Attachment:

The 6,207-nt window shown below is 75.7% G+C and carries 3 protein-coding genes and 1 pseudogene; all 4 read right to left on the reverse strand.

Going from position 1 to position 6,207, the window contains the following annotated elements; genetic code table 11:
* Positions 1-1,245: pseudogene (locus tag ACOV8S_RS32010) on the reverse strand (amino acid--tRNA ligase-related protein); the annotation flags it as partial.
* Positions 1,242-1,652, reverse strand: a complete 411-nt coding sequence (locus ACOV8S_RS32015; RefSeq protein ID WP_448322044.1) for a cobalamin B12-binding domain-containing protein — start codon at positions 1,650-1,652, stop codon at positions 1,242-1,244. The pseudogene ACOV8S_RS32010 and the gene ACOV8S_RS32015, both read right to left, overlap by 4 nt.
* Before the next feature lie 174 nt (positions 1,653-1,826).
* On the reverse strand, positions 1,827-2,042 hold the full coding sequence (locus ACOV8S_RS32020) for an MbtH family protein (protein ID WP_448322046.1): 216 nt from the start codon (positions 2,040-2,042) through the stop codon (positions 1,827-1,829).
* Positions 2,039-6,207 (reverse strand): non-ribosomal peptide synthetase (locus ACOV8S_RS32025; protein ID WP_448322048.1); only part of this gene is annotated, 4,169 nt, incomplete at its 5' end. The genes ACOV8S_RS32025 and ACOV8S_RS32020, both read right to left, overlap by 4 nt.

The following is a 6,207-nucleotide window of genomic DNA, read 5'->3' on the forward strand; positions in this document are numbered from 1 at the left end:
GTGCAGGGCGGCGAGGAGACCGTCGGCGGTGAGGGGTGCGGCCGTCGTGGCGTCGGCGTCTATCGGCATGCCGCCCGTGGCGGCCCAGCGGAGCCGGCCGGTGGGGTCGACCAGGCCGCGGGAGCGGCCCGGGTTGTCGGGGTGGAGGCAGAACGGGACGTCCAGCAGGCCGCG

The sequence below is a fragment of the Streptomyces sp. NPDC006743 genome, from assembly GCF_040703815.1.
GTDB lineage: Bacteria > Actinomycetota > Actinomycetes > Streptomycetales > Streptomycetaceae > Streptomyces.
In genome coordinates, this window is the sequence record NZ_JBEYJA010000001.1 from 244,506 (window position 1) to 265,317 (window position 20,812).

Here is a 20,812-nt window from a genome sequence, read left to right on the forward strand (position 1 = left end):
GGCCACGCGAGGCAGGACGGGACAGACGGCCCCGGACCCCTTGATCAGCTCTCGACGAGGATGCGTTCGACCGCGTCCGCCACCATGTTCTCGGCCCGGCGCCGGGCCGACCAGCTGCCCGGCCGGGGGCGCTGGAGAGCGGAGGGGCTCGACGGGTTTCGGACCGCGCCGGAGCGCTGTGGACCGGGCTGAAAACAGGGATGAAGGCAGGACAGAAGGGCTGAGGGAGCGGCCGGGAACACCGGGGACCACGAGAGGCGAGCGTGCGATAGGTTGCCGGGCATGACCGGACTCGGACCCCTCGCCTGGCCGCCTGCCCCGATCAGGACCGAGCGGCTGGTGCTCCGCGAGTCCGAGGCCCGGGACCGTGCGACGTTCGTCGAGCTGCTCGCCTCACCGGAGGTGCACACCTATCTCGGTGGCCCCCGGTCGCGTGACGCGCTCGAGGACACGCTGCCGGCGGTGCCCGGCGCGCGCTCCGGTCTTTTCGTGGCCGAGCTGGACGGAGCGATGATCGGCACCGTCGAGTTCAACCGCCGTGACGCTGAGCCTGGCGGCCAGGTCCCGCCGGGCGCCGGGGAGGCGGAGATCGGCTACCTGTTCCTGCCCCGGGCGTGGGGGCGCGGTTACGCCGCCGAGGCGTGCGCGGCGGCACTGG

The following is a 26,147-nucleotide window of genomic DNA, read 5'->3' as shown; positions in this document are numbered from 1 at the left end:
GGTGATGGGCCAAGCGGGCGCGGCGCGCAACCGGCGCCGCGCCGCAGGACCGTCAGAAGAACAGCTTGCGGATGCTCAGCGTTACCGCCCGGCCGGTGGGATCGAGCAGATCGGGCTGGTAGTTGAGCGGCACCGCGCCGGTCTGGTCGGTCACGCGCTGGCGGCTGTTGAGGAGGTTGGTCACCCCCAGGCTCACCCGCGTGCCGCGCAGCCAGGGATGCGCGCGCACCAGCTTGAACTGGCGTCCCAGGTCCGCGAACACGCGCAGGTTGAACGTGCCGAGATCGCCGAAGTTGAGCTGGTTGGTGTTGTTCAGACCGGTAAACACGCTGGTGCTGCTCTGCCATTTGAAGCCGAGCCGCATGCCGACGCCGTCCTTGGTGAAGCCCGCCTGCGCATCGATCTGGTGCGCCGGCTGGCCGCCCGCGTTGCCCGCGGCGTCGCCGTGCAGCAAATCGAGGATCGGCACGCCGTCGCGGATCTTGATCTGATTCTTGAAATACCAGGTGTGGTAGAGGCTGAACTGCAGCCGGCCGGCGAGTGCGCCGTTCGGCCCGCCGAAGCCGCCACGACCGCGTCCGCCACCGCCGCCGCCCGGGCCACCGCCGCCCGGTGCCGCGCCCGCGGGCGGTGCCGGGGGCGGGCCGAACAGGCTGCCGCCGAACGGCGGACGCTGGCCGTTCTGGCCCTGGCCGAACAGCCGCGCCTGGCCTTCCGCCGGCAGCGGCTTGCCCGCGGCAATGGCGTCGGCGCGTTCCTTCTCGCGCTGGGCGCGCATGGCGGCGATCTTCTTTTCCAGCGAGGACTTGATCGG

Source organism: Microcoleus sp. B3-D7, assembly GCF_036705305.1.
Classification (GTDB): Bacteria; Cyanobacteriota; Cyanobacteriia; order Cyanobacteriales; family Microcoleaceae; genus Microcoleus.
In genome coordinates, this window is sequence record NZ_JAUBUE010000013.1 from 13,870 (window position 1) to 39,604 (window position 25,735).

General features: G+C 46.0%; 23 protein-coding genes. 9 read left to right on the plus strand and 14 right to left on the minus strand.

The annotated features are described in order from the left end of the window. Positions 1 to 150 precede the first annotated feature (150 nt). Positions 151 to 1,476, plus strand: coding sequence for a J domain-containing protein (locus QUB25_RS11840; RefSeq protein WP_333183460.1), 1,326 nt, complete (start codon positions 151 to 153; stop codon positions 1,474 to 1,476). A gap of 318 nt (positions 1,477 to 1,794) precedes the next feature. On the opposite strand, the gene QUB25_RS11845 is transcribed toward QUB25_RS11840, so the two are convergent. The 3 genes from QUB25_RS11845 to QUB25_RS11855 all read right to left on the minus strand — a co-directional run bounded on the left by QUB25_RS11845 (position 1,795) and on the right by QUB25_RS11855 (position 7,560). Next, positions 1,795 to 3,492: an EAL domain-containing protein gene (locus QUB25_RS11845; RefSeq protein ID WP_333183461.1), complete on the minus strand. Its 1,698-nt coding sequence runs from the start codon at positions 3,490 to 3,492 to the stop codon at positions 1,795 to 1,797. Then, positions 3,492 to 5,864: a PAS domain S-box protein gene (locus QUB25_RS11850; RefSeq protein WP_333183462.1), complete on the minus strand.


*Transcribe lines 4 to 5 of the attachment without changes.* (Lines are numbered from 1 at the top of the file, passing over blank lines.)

* Positions 1,242-1,652, reverse strand: a complete 411-nt coding sequence (locus ACOV8S_RS32015; RefSeq protein ID WP_448322044.1) for a cobalamin B12-binding domain-containing protein — start codon at positions 1,650-1,652, stop codon at positions 1,242-1,244. The pseudogene ACOV8S_RS32010 and the gene ACOV8S_RS32015, both read right to left, overlap by 4 nt.
* Before the next feature lie 174 nt (positions 1,653-1,826).